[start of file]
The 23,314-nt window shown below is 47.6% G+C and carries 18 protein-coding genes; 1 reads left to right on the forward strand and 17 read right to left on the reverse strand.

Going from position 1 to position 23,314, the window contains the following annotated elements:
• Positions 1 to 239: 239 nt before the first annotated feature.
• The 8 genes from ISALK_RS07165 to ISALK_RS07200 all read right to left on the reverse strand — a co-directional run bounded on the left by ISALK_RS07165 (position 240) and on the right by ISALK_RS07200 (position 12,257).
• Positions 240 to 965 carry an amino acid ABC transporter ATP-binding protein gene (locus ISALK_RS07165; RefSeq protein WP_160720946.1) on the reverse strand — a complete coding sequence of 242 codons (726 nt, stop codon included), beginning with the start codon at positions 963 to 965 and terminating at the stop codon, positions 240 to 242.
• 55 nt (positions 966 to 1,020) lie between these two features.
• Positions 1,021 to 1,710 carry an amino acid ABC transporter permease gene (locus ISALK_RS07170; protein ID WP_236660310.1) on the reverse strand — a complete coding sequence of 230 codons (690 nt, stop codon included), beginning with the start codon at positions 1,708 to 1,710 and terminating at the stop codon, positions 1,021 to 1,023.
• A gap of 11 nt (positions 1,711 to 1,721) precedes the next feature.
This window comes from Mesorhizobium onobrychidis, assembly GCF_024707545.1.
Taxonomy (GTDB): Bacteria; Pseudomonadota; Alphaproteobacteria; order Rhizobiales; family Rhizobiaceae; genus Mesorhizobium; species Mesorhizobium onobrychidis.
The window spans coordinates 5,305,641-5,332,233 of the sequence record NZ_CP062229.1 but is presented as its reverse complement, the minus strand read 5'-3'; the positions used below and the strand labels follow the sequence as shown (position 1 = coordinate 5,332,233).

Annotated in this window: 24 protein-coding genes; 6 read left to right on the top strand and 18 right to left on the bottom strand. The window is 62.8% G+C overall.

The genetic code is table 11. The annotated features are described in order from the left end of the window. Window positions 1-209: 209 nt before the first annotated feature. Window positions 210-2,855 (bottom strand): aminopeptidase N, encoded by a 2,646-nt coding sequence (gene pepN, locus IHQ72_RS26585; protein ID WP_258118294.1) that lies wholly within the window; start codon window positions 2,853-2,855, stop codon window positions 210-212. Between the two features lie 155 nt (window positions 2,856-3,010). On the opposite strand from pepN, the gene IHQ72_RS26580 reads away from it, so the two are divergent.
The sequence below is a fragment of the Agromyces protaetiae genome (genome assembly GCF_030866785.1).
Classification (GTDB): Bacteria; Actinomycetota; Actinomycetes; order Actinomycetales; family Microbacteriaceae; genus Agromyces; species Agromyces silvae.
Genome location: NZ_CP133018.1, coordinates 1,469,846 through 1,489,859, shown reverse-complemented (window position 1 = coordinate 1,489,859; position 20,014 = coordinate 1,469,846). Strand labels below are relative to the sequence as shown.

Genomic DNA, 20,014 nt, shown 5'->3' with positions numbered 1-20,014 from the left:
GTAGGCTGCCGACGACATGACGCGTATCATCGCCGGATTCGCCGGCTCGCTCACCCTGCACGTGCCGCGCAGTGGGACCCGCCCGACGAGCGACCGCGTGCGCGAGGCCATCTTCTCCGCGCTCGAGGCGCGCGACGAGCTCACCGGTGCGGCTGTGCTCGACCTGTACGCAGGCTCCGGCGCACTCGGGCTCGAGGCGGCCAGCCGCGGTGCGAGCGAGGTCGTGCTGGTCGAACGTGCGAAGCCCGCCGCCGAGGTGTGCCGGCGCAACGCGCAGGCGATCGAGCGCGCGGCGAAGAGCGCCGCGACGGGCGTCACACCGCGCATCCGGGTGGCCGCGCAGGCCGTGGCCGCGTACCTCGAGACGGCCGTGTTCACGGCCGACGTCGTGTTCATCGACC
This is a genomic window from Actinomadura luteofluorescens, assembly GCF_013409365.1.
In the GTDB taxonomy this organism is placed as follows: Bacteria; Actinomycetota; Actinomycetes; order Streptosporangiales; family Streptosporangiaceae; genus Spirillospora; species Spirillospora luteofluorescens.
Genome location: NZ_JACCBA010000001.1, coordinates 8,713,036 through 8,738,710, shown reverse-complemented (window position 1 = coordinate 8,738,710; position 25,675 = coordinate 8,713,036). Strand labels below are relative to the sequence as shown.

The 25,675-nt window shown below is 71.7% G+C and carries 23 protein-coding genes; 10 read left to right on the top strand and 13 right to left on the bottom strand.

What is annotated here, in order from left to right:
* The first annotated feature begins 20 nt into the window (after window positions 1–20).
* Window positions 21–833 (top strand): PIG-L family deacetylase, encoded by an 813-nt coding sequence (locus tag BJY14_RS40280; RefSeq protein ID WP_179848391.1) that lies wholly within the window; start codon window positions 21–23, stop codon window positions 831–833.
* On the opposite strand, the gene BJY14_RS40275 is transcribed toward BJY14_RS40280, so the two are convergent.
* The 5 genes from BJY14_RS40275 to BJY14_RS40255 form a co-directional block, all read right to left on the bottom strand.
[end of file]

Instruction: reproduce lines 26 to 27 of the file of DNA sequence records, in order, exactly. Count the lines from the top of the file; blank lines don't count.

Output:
* On the opposite strand, the gene BJY14_RS40275 is transcribed toward BJY14_RS40280, so the two are convergent.
* The 5 genes from BJY14_RS40275 to BJY14_RS40255 form a co-directional block, all read right to left on the bottom strand.